Skip to main content

Verified by Psychology Today

I Fast, Therefore I Am

Why intermittent fasting may be the perfect philosopher's diet.

Courtesy of Liz Swan. Used with permission.
Source: Courtesy of Liz Swan. Used with permission.

Most readers will have heard something about intermittent fasting (IF) by now. The fad came across my radar a few months ago when a friend mentioned she was trying the 16-8 diet with some co-workers. But when I learned the “16” part referred to 16 hours without eating, I lost interest.

I’ve never been a big eater (most restaurant entrées are daunting to me), but I’m a frequent eater, a lifelong grazer of snacks and drinks throughout the day and into the night to keep up with my active lifestyle and peppy metabolism.

I got curious about IF, though, and started to read. Most of us think of diets as methods for losing weight. Many diets go beyond weight loss to the bigger picture of living healthier. While IF is helpful for both losing weight and being healthier overall, the biggest insight for me was that it’s fundamentally about giving your organs a break and giving your body a chance to burn the fat it’s stored but not used, because it always had calories at the ready from almost-around-the-clock calorie intake.

I had always believed it was healthy to eat frequent, small meals to keep your metabolism going. But it turns out it’s healthy to give all the systems involved in metabolism a break because when they have a chance to rest, they can repair themselves and even ward off possible maladies. A lightbulb went on.

So I gave it a try. I realized I can go 12 hours without food easily: no snacking after 9 p.m. and no breakfast until 9 a.m. the next morning. So I got curious. Could I go for 14 hours?

I found that, too, was fairly do-able. It’s a matter of shifting your routine and your focus. I’ve gotten used to coffee and water and getting to work instead of breakfast right away... And man does breakfast taste good after 14 hours of fasting!

I found, too, that I wasn’t dragging as expected. I was energized, almost like I was on a caffeine high, all morning long without food. Then it hit me: Is IF the perfect philosopher’s diet? Perhaps!

1. Philosophers love self-discipline and routines. It is said that the townspeople where the German Enlightenment philosopher Immanuel Kant lived could set their watches by his daily afternoon walk. And while all diets take discipline, a daily routine is extremely important in IF; you need to stick to a 16-8 (or 14-10; or even 12-12 daily routine).

2. You can have a cup of coffee with half-and-half in the morning. This one was a game-changer for me. Coffee got me through many a philosophy class in college and helped me finish my dissertation in graduate school. I am completely in love with my coffee and half-and-half routine in the morning and really didn’t know what to do about this one.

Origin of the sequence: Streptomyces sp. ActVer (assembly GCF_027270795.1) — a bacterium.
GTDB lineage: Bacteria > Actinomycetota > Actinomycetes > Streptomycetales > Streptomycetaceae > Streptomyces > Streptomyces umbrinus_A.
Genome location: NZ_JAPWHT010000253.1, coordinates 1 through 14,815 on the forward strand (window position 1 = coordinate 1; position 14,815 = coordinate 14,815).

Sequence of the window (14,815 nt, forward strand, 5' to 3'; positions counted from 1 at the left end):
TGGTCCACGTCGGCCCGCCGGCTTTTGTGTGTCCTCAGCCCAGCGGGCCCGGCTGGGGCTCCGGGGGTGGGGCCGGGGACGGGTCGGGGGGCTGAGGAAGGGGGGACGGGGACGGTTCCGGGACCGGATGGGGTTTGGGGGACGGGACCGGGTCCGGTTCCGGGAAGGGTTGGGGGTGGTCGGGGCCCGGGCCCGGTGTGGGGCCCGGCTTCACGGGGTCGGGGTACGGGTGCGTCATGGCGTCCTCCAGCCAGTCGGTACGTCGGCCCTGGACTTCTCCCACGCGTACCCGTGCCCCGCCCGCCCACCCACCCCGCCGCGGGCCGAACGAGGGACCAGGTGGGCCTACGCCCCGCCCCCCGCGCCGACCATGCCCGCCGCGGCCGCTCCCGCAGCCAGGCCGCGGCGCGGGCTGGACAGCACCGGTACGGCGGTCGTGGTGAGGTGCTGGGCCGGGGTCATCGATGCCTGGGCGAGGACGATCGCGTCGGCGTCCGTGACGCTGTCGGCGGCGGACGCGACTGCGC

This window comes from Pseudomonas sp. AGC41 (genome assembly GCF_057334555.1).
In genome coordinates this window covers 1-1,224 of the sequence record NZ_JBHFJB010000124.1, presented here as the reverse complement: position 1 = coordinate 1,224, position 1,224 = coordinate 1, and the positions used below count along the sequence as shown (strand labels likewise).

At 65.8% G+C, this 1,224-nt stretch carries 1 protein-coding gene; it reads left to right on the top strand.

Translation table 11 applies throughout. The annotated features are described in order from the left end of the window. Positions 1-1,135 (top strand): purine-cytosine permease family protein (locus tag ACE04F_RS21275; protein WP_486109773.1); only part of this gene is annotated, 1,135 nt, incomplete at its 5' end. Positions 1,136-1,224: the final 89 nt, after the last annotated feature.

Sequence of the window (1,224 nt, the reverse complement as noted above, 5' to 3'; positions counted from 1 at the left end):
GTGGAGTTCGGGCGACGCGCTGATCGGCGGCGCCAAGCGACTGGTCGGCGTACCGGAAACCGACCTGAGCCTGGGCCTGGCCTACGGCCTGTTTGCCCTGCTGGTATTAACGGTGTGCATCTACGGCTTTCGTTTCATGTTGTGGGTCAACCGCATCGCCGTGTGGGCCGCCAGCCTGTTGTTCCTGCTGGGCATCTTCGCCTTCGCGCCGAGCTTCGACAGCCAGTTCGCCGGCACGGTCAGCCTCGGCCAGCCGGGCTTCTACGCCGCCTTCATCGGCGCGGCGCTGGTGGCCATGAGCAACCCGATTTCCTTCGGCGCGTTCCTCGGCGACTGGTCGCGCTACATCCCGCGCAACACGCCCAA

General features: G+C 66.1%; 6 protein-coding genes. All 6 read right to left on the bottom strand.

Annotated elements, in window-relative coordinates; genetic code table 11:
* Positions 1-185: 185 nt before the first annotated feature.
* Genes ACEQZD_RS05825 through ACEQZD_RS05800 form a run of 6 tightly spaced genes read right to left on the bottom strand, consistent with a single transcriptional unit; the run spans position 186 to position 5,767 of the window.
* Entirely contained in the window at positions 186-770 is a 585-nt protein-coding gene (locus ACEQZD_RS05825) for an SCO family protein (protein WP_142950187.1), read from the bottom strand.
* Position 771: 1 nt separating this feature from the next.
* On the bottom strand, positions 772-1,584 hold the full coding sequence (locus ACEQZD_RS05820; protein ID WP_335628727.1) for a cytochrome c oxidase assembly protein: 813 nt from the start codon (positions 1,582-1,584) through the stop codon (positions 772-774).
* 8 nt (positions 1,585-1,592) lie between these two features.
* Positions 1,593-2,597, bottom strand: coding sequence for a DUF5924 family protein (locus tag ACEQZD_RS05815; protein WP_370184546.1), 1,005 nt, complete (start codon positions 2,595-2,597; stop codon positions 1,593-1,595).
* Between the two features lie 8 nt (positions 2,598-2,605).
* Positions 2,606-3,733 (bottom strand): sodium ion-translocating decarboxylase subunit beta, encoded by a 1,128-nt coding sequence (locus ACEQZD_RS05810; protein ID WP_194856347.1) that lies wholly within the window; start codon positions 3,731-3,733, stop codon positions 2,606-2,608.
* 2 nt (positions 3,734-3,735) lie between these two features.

But not only are you encouraged to drink tons of water, seltzer, and herbal tea to stay hydrated during your fasting period, it’s also fine to have a cup of coffee with (twoish tablespoons of) half-and-half, because, according to IF experts, as long as you stay under 50 calories, your body stays in fasting mode.

3. You can still drink wine! And what good is a philosophy session without red wine?!

Alcohol is okay with IF as long as you limit it to during your eating window, which discourages late-night drinking—college students beware! The ancient Greeks probably weren’t hip to sequestering their wine drinking to any specified schedule, let alone IF, but their average lifespan was also 35 years (yikes!).

4. You can eat what you want (for the most part). Experts stress that it is not about what you eat, but when you eat.

Fast food, processed foods, and excessive alcohol are never a good idea when you’re aiming for a healthy lifestyle, but if you eat pretty healthy already, you’re golden; you don’t need to count calories or avoid croissants or deny yourself sugar. Like a good philosopher, you can think for yourself and not try to follow someone else’s fat/sugar/carbs whim diet.

5. Intermittent fasting is reported to increase mental acuity, which is great for philosophizing and thinking "Big Thoughts."

I’ve been playing around with intermittent fasting for a few weeks now and am enjoying the results. First, the physical: While I’m exactly the same weight (and have been since high school), my body feels leaner in clothes, because IF helps you burn fat while not losing muscle. My "healthy weight" BMI of 21 can look very different depending on my current fat/muscle ratio.

And the mental: I love it! I do feel more energized and alert during the day, and I sleep more deeply at night. Plus, on a philosophical level, I love the idea of giving my organs a break to rest and repair instead of keeping them constantly chugging along.

In addition to lots of coffee, naps got me through graduate school. Aristotle loved napping too, so I feel I’m in good company. It’s been interesting to awaken to the wisdom of letting the body "nap" too.